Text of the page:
Experts call for faster, cheaper business registration process

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To encourage more young people to become entrepreneurs, the government must prioritise improving the process of starting and registering a business, reducing capital requirements, and expanding access to finance, experts said last week.

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Speaking at the Central Bank’s ‘Macroeconomic Conference on Broadening Sources of Cambodia’s Growth’, held Friday at the Cambodia-Japan Cooperation Center in Phnom Penh, Ly Sodeth, World Bank senior country economist in Cambodia, said the key areas the government must focus on are business registration, supporting entrepreneurship, and facilitating access to finance.

Addressing these areas properly will encourage more young would-be entrepreneurs to start their own business, while also increasing the number of small and medium-sized enterprises (SMEs) that choose to register with the Ministry of Commerce and the tax department.

Mr Sodeth said the process of registering a business in the Kingdom is still cumbersome and expensive, particularly when compared to neighbours Thailand and Vietnam. He pointed out that Cambodia slipped this year in the World Bank’s ease of doing business index, going from the 131st position to the 138th spot.

“I think a reform is needed to encourage more business to register, support entrepreneurship, and promote domestic investment, innovation and institutional improvement,” Mr Sodeth said.

“The most important aspect is business registration. Cambodia ranked the worst in the ‘business registration’ category, which requires physical presence. If we eliminate the need to come to the ministry to register, a lot more businesses will join the fold. However, even registering a business online is often quite burdensome in Cambodia,” he added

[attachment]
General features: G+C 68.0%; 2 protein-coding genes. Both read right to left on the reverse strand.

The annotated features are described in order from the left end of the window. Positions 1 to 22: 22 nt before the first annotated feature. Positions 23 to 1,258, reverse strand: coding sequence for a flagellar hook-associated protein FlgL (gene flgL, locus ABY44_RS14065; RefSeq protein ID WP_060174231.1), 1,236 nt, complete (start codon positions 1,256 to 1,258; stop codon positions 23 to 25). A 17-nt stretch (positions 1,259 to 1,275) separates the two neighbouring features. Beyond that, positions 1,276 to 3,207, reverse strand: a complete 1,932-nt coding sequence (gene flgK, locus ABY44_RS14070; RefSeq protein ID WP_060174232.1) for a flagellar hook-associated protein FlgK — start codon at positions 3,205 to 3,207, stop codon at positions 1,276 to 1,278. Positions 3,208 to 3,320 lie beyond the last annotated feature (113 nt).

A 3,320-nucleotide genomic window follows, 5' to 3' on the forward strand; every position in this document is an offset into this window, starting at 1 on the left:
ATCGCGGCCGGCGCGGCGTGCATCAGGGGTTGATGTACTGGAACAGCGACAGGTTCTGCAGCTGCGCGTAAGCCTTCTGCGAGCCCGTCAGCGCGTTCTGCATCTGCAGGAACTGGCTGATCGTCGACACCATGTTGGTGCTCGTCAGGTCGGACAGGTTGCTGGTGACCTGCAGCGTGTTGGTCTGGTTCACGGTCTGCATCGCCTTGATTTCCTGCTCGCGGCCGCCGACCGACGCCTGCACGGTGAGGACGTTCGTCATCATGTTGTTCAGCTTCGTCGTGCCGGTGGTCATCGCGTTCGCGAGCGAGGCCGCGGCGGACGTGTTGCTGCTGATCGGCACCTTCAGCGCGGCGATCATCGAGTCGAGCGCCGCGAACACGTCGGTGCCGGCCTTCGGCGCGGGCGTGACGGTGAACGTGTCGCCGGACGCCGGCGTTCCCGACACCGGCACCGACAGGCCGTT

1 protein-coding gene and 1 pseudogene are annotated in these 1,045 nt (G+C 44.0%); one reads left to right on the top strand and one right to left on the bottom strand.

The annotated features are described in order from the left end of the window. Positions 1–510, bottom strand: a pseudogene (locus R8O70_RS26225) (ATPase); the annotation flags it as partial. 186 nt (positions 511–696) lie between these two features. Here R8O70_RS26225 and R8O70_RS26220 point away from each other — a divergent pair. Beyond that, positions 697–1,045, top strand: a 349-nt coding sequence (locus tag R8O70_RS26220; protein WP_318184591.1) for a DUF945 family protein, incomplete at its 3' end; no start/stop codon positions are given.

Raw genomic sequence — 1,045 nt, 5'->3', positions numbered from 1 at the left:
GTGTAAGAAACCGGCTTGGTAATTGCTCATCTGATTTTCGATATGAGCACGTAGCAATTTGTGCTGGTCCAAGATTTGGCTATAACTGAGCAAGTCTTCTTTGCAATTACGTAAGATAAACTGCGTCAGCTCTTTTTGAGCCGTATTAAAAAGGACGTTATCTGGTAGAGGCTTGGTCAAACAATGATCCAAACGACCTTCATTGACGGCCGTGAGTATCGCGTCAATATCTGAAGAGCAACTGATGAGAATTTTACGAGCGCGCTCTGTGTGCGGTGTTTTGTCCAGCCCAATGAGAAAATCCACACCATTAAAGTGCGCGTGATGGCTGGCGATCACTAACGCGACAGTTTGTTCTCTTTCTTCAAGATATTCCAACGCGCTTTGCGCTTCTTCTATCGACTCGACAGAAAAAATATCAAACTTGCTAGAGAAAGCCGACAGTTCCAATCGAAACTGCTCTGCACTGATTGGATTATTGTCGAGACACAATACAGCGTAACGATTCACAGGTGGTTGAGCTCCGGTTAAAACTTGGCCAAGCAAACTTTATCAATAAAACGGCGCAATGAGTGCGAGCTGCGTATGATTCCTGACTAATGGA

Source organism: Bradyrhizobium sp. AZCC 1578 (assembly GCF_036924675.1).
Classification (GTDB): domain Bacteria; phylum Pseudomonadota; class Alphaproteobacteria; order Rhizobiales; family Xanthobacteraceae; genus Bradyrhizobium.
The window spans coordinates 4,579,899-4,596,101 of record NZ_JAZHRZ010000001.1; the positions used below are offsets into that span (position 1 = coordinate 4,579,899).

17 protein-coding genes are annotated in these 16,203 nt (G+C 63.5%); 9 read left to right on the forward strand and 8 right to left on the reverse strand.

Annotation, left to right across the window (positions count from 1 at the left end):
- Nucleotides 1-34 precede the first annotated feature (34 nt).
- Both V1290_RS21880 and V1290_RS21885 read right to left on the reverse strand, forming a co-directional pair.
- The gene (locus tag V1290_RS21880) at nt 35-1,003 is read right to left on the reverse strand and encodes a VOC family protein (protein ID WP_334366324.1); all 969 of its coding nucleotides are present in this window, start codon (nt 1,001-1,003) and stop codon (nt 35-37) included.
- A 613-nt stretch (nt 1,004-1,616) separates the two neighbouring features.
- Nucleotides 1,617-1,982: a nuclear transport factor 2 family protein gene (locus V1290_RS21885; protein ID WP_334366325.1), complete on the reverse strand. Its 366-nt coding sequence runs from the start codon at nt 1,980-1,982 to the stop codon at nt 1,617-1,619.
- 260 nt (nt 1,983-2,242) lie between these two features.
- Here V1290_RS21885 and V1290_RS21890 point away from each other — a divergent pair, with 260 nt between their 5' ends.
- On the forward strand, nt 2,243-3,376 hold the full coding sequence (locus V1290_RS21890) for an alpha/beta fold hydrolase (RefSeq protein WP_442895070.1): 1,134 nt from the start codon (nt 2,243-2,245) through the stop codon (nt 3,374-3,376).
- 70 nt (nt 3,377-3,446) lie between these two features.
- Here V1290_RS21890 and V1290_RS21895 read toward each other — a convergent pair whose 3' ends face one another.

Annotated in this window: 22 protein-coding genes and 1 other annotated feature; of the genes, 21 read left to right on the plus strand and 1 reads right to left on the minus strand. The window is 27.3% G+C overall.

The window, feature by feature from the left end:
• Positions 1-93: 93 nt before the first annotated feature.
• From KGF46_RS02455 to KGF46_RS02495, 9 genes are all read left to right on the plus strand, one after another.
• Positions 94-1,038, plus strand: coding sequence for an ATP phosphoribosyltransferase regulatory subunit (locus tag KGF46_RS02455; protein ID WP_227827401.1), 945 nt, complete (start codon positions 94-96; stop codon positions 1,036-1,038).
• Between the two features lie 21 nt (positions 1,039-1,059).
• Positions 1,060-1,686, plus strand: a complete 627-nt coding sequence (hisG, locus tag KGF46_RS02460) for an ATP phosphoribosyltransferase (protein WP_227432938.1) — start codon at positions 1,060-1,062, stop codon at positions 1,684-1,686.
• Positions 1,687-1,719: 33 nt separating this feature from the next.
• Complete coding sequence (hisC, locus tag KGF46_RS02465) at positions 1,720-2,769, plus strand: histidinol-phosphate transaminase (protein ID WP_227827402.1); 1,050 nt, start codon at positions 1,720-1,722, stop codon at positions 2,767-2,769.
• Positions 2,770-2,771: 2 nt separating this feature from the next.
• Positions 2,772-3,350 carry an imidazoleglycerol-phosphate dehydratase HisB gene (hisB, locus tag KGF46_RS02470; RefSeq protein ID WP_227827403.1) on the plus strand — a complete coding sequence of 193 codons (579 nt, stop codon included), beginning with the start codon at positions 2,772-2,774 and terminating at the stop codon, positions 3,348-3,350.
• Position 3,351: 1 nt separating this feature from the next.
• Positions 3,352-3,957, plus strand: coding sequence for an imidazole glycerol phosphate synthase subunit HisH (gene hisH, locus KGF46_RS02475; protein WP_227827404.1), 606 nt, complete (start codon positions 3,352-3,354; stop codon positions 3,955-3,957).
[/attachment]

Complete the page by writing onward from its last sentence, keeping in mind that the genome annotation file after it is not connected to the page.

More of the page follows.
“Also very helpful for businesses would be to eliminate fees demanded when registering a business. Likewise, eliminating the need for assets and collateral for young entrepreneurs who want to take out a loan will encourage a lot of people to start their own business.”

Yong Sarah Zhou, resident representative of the IMF in Cambodia, said entrepreneurship is key to economic diversification in Cambodia, adding that the government must focus on reducing the cost of starting a business, supporting entrepreneurs, developing infrastructure and maintaining macroeconomic stability.

“If Cambodia wants to move up the value chain, it needs to investment in infrastructure, remove barriers to entrepreneurship, lower business costs, develop its human capital and target the demands of the global market as needed,” Ms Zhou said.

“With the world changing so fast, skill is important. Technology and innovation are moving fast, so you need to keep upgrading your skills set,” she said, adding that, “It’s a lifelong process.”

Chea Serey, director general of the National Bank of Cambodia, said that despite growing at an average rate of 7.7 percent a year for last two decades, Cambodia still has a very narrow growth base. In order to make growth sustainable, diversification is needed, she said.

“What we can do now is to take advantage of the sectors that are driving the economy. For instance, we need to explore how to generate more income from tourism.

“We have to create more tourism products, such as tourism links to the agriculture industry to ensure that local products are reaching tourists and hotels.

“We need to consider the jobs of the future and what skills will be in demand, and we need to prepare our workforce accordingly through vocational training,” Ms Serey said.

The country needs a structural reform to boost the sectors that are driving the economy, she added.

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